We all know that Egyptian pyramids were tombs, but Egypt’s oldest pyramid is not just a tomb, it’s a graveyard where hundreds of mummies were buried – And Polish archaeologists have just dug them up.
Thought to have been designed by Imhotep, the Djoser pyramid was built in the 27th century BC and is considered the first pyramid ever built.
Unlike the iconic smooth-sided pyramids at Giza, however, this pyramid is a stepped temple, which looks like giant stairs.
The pyramid is located at the Saqqara necropolis northwest of Memphis.
But while the pyramid was built for the burial of Pharaoh Djoser, the surrounding area served as a massive mortuary complex.
According to the Polish Ministry of Science and Higher Education:
Until now, archaeologists have managed to determine that two necropoles were located west of the grave pyramid complex of Djoser – the first belongs to the nobles of the 6th Dynasty (2345-2118 BC) and consists of burial chapels made of mud bricks and tombs carved into the rock .
Above the older necropolis, archaeologists stumbled upon a vast cemetery from the end of Pharaonic Egypt’s history – the Late, Ptolemaic and Roman Period (6th century BC – 1st century AD).
In total, Polish archaeologists have discovered over half a thousand simple burials there. According to Egyptologists, it was a necropolis on which ordinary people were buried – it was not the then elite of society. Dozens of discovered burials in the last research season were in this part of the ancient cemetery.
— Talking Pyramids💬 (@Bennu) June 29, 2019
Dr. Kamil Kuraszkiewicz of the Department of Egyptology at the University of Warsaw’s Faculty of Oriental Studies led the excavation team at the site, and they discovered hundreds of mummies buried beneath their feet, which must have been a rather eerie find.
Kuraszkiewicz and his team found that the mummies were not elite members of society because they were not subjected to intricate preparations like pharaohs.
“Most of the mummies we discovered in the past season were very modest, they were only subjected to basic balming treatments and then wrapped in bandages and placed directly in hollows dug in the sand,” he explained.
Tens of #mummies, about 2,000 years old, uncovered in #Saqqara, near #Cairo. "They were subjected to basic embalming, then covered in bandages and laid down directly in holes dug in the sand,” explained doctor Kamil #Kuraszkiewicz from the @UniWarszawskihttps://t.co/WhlxnPXJ8Z pic.twitter.com/92luPRU7yP
— Poland In (@Polandin_com) June 27, 2019
In fact, the coffins the mummies were found inside were decorated with some imitation hieroglyphics.
“The artisan who painted it apparently could not read and perhaps tried to reproduce something that he had seen before,” Kuraszkiewicz said. “In any case, some of the painted characters are not hieroglyphic signs of the hieroglyphic writing and the whole does not create an intelligible text.”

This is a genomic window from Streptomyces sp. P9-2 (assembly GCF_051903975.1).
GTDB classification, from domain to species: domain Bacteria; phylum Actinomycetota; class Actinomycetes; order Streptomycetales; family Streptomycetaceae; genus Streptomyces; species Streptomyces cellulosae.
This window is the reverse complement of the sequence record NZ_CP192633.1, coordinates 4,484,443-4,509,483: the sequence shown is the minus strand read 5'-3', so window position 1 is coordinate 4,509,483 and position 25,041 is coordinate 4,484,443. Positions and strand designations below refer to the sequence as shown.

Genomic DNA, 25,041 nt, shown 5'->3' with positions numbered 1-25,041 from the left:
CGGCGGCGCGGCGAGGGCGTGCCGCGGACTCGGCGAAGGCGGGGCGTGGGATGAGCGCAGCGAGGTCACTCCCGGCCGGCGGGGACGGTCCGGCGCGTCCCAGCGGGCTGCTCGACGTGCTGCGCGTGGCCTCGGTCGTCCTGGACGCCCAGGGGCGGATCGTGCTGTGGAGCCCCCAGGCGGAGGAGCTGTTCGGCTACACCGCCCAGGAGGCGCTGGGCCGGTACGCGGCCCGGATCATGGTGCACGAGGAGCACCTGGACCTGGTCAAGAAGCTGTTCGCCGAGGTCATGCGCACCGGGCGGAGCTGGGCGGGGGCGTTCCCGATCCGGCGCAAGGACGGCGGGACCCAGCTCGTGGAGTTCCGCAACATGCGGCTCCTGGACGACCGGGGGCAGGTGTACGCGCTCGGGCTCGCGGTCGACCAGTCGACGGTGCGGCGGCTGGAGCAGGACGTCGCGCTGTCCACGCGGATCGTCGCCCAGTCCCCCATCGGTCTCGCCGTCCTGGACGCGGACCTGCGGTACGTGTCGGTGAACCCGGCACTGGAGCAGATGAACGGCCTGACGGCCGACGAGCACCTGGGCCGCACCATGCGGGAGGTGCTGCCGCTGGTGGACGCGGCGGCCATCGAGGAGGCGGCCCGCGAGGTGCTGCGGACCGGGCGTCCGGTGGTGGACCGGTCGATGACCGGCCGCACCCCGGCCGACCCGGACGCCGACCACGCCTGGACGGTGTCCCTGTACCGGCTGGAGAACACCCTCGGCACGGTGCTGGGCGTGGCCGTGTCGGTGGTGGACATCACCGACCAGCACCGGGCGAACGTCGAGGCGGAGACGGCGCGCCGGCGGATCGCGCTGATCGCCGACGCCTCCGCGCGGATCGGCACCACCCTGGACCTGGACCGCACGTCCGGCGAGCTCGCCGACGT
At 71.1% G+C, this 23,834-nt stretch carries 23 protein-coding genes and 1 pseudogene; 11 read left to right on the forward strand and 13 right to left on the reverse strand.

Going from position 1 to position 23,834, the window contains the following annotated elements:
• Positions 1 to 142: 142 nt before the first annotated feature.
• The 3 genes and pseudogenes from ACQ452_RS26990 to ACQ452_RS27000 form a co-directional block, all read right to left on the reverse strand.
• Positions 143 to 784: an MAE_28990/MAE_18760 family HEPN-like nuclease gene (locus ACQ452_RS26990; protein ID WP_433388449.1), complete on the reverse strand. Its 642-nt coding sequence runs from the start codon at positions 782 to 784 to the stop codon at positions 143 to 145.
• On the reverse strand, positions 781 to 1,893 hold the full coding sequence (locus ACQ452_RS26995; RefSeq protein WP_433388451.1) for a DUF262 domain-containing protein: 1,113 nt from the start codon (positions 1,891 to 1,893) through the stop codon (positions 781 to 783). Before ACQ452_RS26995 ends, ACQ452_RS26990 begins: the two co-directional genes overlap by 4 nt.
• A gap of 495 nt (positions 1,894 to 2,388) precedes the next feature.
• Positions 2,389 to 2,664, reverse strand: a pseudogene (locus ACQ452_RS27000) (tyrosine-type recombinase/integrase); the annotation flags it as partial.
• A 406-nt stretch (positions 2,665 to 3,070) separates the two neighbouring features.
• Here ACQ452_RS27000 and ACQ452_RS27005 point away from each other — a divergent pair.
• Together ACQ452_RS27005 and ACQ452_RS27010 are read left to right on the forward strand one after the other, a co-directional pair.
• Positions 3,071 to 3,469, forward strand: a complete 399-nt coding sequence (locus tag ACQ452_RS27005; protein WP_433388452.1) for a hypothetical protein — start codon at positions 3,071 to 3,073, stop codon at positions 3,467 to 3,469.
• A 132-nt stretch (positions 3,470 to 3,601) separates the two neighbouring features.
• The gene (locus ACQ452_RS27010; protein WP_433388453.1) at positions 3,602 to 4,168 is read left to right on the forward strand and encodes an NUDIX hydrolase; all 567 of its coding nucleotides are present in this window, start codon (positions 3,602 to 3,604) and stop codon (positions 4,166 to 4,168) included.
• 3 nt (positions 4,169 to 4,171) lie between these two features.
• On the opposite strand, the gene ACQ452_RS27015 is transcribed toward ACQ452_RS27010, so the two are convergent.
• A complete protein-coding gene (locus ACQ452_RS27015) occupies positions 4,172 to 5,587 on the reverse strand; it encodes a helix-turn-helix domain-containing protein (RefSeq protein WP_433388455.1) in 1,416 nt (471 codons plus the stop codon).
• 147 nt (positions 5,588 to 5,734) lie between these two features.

They even found unusual images of Anubis.
“There are beautifully clumsy images of Anubis in the form of lying jackals with a completely unusual blue color,” Kuraszkiewicz told the Ministry.
Anubis was an Egyptian god of death depicted either in the form of a jackal or a man with the head of this animal. He was connected with mummification and taking care of deceased persons. Presented as a jackal, he was usually black. Perhaps such an unusual color – blue – is a reference to the fact that, according to Egyptian beliefs, the hair of the gods (and in this case the hair of the divine jackal) were of noble blue stone – says Kuraszkiewicz.
— Classical Mythology (@ClassicalMyths) January 25, 2019
Surrounding the pyramid is a ditch, or dry moat, that also may have played a role in Ancient Egyptian belief in the afterlife.
“The dry moat could have been a model of a path, which the pharaoh had to cross to reach eternal life, a path with obstacles such as walls with passages located near the top, perhaps guarded by dangerous creatures,” Kuraszkiewicz said.
Thanks to this discovery, archaeologists can now learn much more about Egyptian burial rituals and procedures, despite the fact that many of the mummies are badly decayed.
Clearly, ordinary Egyptians believed in mummification strongly enough that they emulated the practice for their own burials. It’s just that they could not afford the extravagance reserved for royalty and wealthy members of society. So, they did the best they could. And it turns out they did well because their graves are still in decent enough shape to be studied.
Unfortunately, these graves were prone to be looted by grave robbers. One coffin studied by the team showed such signs of looting. It turns out a sculpted funerary mask had been stolen in antiquity.
Of course, this is only one of many landmark discoveries in Egypt that are giving us insight into its ancient past. Archaeologists recently found evidence that the Egyptians built an artificial harbor which helped transport materials and tools used to build the Great Pyramid, the wonder of the world we most recognize today.
The Djoser pyramid may not be as well known, but it is the first pyramid built by the Egyptians and sparked a pyramid building spree that culminated in the triumphant completion of the Great Pyramid in Giza. And like the ground around the Djoser pyramid, the lands surrounding both pyramids clearly still have secrets lying underneath the sand just waiting to be uncovered.
More on the Pyramid of Pharaoh Djoser below:
Featured Image: Polish Ministry of Science